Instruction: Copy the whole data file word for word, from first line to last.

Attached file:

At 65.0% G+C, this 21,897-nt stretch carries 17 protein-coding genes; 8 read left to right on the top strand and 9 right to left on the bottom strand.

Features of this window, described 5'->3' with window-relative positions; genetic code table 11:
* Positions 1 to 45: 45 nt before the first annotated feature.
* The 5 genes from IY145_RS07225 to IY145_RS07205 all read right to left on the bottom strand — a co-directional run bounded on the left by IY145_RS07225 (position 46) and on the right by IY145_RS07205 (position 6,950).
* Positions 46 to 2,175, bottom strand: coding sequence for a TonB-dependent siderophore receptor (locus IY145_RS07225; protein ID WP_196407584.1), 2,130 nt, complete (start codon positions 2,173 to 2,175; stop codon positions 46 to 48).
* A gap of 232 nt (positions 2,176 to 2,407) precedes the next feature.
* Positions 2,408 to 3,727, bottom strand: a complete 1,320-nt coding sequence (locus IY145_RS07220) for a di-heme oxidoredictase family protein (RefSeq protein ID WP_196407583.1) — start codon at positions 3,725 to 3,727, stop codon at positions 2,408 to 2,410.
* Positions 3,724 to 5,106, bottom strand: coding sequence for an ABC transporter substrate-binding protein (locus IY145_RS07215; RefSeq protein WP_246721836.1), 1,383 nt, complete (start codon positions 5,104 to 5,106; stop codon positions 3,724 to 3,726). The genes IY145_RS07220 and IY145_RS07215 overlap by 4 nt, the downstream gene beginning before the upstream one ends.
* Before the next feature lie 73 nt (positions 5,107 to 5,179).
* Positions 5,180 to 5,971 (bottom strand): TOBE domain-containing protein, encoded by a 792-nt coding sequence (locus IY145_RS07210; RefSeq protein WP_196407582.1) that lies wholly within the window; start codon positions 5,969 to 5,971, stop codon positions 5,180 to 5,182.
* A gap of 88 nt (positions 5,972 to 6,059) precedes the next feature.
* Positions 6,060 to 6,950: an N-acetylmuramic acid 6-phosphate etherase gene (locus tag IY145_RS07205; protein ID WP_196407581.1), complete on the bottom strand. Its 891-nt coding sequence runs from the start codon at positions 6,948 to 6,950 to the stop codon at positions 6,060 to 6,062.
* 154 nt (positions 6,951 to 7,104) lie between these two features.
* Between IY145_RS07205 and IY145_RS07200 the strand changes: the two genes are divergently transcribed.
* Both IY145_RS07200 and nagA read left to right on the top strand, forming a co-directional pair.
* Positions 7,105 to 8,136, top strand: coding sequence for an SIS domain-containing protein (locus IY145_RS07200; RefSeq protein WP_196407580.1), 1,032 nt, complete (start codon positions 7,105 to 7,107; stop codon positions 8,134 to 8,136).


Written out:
At 65.0% G+C, this 21,897-nt stretch carries 17 protein-coding genes; 8 read left to right on the top strand and 9 right to left on the bottom strand.

Features of this window, described 5'->3' with window-relative positions; genetic code table 11:
* Positions 1 to 45: 45 nt before the first annotated feature.
* The 5 genes from IY145_RS07225 to IY145_RS07205 all read right to left on the bottom strand — a co-directional run bounded on the left by IY145_RS07225 (position 46) and on the right by IY145_RS07205 (position 6,950).
* Positions 46 to 2,175, bottom strand: coding sequence for a TonB-dependent siderophore receptor (locus IY145_RS07225; protein ID WP_196407584.1), 2,130 nt, complete (start codon positions 2,173 to 2,175; stop codon positions 46 to 48).
* A gap of 232 nt (positions 2,176 to 2,407) precedes the next feature.
* Positions 2,408 to 3,727, bottom strand: a complete 1,320-nt coding sequence (locus IY145_RS07220) for a di-heme oxidoredictase family protein (RefSeq protein ID WP_196407583.1) — start codon at positions 3,725 to 3,727, stop codon at positions 2,408 to 2,410.
* Positions 3,724 to 5,106, bottom strand: coding sequence for an ABC transporter substrate-binding protein (locus IY145_RS07215; RefSeq protein WP_246721836.1), 1,383 nt, complete (start codon positions 5,104 to 5,106; stop codon positions 3,724 to 3,726). The genes IY145_RS07220 and IY145_RS07215 overlap by 4 nt, the downstream gene beginning before the upstream one ends.
* Before the next feature lie 73 nt (positions 5,107 to 5,179).
* Positions 5,180 to 5,971 (bottom strand): TOBE domain-containing protein, encoded by a 792-nt coding sequence (locus IY145_RS07210; RefSeq protein WP_196407582.1) that lies wholly within the window; start codon positions 5,969 to 5,971, stop codon positions 5,180 to 5,182.
* A gap of 88 nt (positions 5,972 to 6,059) precedes the next feature.
* Positions 6,060 to 6,950: an N-acetylmuramic acid 6-phosphate etherase gene (locus tag IY145_RS07205; protein ID WP_196407581.1), complete on the bottom strand. Its 891-nt coding sequence runs from the start codon at positions 6,948 to 6,950 to the stop codon at positions 6,060 to 6,062.
* 154 nt (positions 6,951 to 7,104) lie between these two features.
* Between IY145_RS07205 and IY145_RS07200 the strand changes: the two genes are divergently transcribed.
* Both IY145_RS07200 and nagA read left to right on the top strand, forming a co-directional pair.
* Positions 7,105 to 8,136, top strand: coding sequence for an SIS domain-containing protein (locus IY145_RS07200; RefSeq protein WP_196407580.1), 1,032 nt, complete (start codon positions 7,105 to 7,107; stop codon positions 8,134 to 8,136).